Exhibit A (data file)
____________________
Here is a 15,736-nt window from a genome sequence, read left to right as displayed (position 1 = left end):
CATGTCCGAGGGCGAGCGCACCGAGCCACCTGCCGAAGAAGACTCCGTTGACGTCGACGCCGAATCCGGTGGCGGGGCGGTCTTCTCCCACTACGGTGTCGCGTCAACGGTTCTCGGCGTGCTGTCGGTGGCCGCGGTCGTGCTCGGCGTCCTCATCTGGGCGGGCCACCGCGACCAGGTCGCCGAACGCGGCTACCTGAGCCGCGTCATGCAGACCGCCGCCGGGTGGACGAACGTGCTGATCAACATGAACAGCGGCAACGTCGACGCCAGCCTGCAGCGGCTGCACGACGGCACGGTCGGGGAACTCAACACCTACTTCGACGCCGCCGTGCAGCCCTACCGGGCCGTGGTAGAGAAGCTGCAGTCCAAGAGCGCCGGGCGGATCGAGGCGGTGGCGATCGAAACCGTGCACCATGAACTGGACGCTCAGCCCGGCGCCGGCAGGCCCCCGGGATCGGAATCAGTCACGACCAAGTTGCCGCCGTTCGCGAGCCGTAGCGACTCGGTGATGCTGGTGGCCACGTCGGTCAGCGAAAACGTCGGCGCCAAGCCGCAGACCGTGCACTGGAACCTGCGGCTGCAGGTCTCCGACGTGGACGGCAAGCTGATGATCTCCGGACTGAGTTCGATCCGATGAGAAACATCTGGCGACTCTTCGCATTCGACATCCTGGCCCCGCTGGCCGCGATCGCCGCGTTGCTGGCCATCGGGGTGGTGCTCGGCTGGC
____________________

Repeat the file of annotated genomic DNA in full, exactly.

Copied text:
Here is a 15,736-nt window from a genome sequence, read left to right as displayed (position 1 = left end):
CATGTCCGAGGGCGAGCGCACCGAGCCACCTGCCGAAGAAGACTCCGTTGACGTCGACGCCGAATCCGGTGGCGGGGCGGTCTTCTCCCACTACGGTGTCGCGTCAACGGTTCTCGGCGTGCTGTCGGTGGCCGCGGTCGTGCTCGGCGTCCTCATCTGGGCGGGCCACCGCGACCAGGTCGCCGAACGCGGCTACCTGAGCCGCGTCATGCAGACCGCCGCCGGGTGGACGAACGTGCTGATCAACATGAACAGCGGCAACGTCGACGCCAGCCTGCAGCGGCTGCACGACGGCACGGTCGGGGAACTCAACACCTACTTCGACGCCGCCGTGCAGCCCTACCGGGCCGTGGTAGAGAAGCTGCAGTCCAAGAGCGCCGGGCGGATCGAGGCGGTGGCGATCGAAACCGTGCACCATGAACTGGACGCTCAGCCCGGCGCCGGCAGGCCCCCGGGATCGGAATCAGTCACGACCAAGTTGCCGCCGTTCGCGAGCCGTAGCGACTCGGTGATGCTGGTGGCCACGTCGGTCAGCGAAAACGTCGGCGCCAAGCCGCAGACCGTGCACTGGAACCTGCGGCTGCAGGTCTCCGACGTGGACGGCAAGCTGATGATCTCCGGACTGAGTTCGATCCGATGAGAAACATCTGGCGACTCTTCGCATTCGACATCCTGGCCCCGCTGGCCGCGATCGCCGCGTTGCTGGCCATCGGGGTGGTGCTCGGCTGGC